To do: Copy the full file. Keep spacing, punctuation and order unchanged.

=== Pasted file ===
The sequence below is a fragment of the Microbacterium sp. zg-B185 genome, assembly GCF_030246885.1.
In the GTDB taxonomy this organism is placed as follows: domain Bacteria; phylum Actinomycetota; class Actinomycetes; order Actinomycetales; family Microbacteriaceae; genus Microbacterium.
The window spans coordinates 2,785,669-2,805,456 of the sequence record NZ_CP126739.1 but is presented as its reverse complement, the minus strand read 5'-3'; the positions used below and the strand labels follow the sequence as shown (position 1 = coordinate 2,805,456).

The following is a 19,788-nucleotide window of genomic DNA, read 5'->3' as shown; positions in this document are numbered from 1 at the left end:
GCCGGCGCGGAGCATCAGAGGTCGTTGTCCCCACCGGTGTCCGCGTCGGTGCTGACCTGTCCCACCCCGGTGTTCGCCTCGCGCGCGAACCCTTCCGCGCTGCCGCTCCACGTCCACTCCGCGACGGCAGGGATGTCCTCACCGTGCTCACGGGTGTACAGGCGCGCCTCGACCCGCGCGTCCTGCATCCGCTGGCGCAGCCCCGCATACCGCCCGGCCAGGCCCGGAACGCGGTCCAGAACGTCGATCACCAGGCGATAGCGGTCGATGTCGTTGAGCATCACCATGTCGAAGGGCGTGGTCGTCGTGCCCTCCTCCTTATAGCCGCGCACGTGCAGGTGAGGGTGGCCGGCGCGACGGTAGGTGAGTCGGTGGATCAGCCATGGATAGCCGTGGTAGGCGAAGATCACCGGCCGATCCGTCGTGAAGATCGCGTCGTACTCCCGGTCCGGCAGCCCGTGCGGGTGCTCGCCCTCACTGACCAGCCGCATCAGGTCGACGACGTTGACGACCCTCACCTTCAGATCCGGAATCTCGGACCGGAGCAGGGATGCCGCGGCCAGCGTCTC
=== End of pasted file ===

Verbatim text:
The sequence below is a fragment of the Microbacterium sp. zg-B185 genome, assembly GCF_030246885.1.
In the GTDB taxonomy this organism is placed as follows: domain Bacteria; phylum Actinomycetota; class Actinomycetes; order Actinomycetales; family Microbacteriaceae; genus Microbacterium.
The window spans coordinates 2,785,669-2,805,456 of the sequence record NZ_CP126739.1 but is presented as its reverse complement, the minus strand read 5'-3'; the positions used below and the strand labels follow the sequence as shown (position 1 = coordinate 2,805,456).

The following is a 19,788-nucleotide window of genomic DNA, read 5'->3' as shown; positions in this document are numbered from 1 at the left end:
GCCGGCGCGGAGCATCAGAGGTCGTTGTCCCCACCGGTGTCCGCGTCGGTGCTGACCTGTCCCACCCCGGTGTTCGCCTCGCGCGCGAACCCTTCCGCGCTGCCGCTCCACGTCCACTCCGCGACGGCAGGGATGTCCTCACCGTGCTCACGGGTGTACAGGCGCGCCTCGACCCGCGCGTCCTGCATCCGCTGGCGCAGCCCCGCATACCGCCCGGCCAGGCCCGGAACGCGGTCCAGAACGTCGATCACCAGGCGATAGCGGTCGATGTCGTTGAGCATCACCATGTCGAAGGGCGTGGTCGTCGTGCCCTCCTCCTTATAGCCGCGCACGTGCAGGTGAGGGTGGCCGGCGCGACGGTAGGTGAGTCGGTGGATCAGCCATGGATAGCCGTGGTAGGCGAAGATCACCGGCCGATCCGTCGTGAAGATCGCGTCGTACTCCCGGTCCGGCAGCCCGTGCGGGTGCTCGCCCTCACTGACCAGCCGCATCAGGTCGACGACGTTGACGACCCTCACCTTCAGATCCGGAATCTCGGACCGGAGCAGGGATGCCGCGGCCAGCGTCTC